I am on a never-ending quest for excellent vegetarian entrees. I've noticed that when I search for meatless meals, most of the results are salads, soups, and other light dishes that wouldn't satisfy the grown man I cook for daily nor put a dent in the caloric needs of a couple of people training for a marathon (January 11 can't come soon enough!). We are meat eaters, but I love the idea of including lots of plant foods, too. Vegetarian meals are budget-friendly and nutrient-dense, so I try to go meatless one or two days each week. Some of our favorite meals (hello, wonderful falafel) happen to be meat-free, and I love adding new vegetarian recipes to my dinner arsenal.
I've found that patties are great ways to bulk up a meal without adding meat. They are versatile, full of flavor, easy to throw together, and actually provide satiety. I don't know about you, but I don't enjoy being hungry, so I'm not about to try surviving on salad for the sake of meat avoidance.
These mushroom quinoa burgers are quite tasty: even my husband, a don't-call-it-a-burger-if-there's-no-meat guy, sent me a text to tell me how much he liked them after I packed a couple in his lunch one day. And that herb aioli? Heaven.
It's always exciting to watch food trends. Every year or so, there seems to be a new sweep of products and diets that hit the market and take it by storm. A prime example: quinoa. Until a couple of years ago, all of the people who regularly ate quinoa would probably be able to fit in my living room, and everyone else was like "quin-what?" Today, thanks to the rise in popularity of gluten-free diets and alternative grains, quinoa is a staple in many households.
Quinoa - not actually a grain and instead a member of the chenopod family along with beets and chard - is rich in nutrients, unlike many grains. It is high in manganese, copper, phosphorus, magnesium, and folate, and packs 8 grams of protein per cooked cup. There have been few research studies on health benefits of quinoa in humans, but some studies on rats have shown that daily quinoa intake reduces internal inflammation. This isn't surprising given the anti-inflammatory compounds found in quinoa, including phenolic acids and vitamin E.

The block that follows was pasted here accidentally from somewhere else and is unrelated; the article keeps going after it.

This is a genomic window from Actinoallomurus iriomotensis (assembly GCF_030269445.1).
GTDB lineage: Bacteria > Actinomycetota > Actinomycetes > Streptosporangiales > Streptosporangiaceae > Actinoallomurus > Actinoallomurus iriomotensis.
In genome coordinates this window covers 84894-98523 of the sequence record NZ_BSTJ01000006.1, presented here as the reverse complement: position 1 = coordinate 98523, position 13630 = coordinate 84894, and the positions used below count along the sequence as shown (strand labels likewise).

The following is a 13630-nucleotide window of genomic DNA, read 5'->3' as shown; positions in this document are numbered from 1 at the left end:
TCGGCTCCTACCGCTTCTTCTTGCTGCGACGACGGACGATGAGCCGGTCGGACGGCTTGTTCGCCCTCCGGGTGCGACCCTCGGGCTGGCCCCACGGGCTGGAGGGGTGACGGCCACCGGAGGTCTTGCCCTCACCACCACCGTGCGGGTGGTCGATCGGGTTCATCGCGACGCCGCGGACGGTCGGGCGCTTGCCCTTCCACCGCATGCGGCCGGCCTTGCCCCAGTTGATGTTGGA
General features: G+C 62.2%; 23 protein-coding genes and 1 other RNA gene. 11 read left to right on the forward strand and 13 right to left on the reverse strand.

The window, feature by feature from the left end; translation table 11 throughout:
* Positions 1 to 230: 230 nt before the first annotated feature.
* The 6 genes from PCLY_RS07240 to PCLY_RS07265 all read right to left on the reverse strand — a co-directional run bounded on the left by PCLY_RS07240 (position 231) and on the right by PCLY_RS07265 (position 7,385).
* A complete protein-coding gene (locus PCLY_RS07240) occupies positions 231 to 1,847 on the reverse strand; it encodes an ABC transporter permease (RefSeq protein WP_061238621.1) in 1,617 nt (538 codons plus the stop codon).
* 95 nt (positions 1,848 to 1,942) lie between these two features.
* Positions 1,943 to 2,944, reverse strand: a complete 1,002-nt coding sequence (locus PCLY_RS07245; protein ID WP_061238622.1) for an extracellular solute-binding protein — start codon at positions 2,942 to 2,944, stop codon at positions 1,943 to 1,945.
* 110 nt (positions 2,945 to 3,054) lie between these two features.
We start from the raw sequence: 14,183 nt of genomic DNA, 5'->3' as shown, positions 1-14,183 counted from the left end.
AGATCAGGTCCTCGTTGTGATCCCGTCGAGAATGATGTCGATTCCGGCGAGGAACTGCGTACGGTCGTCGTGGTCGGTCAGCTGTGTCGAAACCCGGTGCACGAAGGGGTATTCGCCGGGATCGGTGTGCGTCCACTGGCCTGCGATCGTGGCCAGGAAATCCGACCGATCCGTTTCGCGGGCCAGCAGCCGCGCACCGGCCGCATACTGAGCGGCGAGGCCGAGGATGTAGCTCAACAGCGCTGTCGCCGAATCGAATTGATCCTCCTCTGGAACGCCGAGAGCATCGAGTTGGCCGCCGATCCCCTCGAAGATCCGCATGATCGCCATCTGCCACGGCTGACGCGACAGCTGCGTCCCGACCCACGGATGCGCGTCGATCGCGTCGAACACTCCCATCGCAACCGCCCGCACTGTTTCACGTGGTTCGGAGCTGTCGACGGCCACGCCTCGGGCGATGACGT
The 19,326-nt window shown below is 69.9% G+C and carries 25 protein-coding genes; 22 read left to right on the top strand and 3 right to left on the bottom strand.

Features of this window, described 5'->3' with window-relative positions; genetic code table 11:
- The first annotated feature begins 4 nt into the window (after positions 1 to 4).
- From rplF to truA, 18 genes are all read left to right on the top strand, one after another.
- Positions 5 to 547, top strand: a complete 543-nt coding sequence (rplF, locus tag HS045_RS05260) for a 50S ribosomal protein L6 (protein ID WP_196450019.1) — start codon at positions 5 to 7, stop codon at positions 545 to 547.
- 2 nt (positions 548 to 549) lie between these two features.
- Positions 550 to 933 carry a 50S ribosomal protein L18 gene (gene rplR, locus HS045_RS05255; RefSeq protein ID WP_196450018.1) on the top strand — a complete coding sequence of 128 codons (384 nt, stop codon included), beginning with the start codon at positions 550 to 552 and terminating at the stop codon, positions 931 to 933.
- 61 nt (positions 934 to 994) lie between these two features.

The outer layer of the quinoa seed contains phytonutrients called saponins. Saponins, while possibly beneficial to health, are quite bitter-tasting, which is why most people choose to rinse quinoa prior to cooking.
Notice the bits of frost on the patties below. Now that it gets dark at 4:30, I had to finish shooting this recipe a day after baking them. A positive note: finding out these babies freeze wonderfully.
Mushroom quinoa burger with herb aioli
Barely adapted from Epicurious
Makes 12 patties
1 pound portabella or cremini mushrooms, stemmed
2 tablespoons olive oil
5 garlic cloves, minced
1/4 cup flax meal
1/2 cup freshly grated parmesan
1 cup cooked chickpeas, drained and rinsed
3 dates, pitted
1/4 cup fresh parsley leaves
2 tablespoons tahini
3 tablespoons soy sauce
Salt and pepper
2 cups cooked and cooled quinoa
12 hamburger buns, preferably homemade (I used this recipe)
- Preheat oven to 400F. Clean mushrooms by wiping with a damp cloth. Toss with olive oil and arrange on a baking sheet. Season with salt and pepper and roast for 25-30 minutes until browned. Allow the mushrooms to cool.
- Combine garlic, flax meal, parmesan, chickpeas, dates, parsley, egg, tahini, soy sauce, 1/2 teaspoon salt and 1/2 teaspoon pepper in a food processor. Pulse to combine well and transfer to a large mixing bowl.
- Finely chop the mushrooms and add them to the bowl along with the quinoa and any juices from the mushroom baking sheet. Stir to thoroughly combine. Cover and refrigerate for 30 minutes. If the mixture seems too wet to form into patties, stir in an extra 1-2 tablespoons of flax meal.
- Preheat the oven to 475F. Line a baking sheet with parchment paper and set aside.
- Form the mixture into 12 patties, each about 1 inch thick. Arrange on the baking sheet and bake until browned, 15-18 minutes.
- Toast the hamburger buns and place mushroom burgers on the bottom halves. Top with herb aioli (recipe below) and any other fixing you like. I'd recommend red onion and alfalfa sprouts or microgreens. Serve immediately.
Makes 1 cup
1 garlic clove
1 large egg yolk
2 tablespoons red wine vinegar
1 1/2 teaspoons dijon mustard
3/4 cup extra-virgin olive oil
1/4 cup chopped parsley leaves
2 tablespoons chopped chives
Salt and pepper, to taste
Mince the garlic clove and mash into a paste with the edge of a knife. Combine garlic paste, egg yolk, red wine vinegar, mustard, and a pinch of salt and pepper in a small food processor and pulse until combined. Run the processor as you slowly add the olive oil to create a thickened emulsion. Add the herbs and pulse to incorporate. Adjust salt and pepper to taste. Store in an airtight container in the refrigerator for up to 5 days.
Labels: fall, legumes, main dish, omega-3, portable, vegetarian, whole grain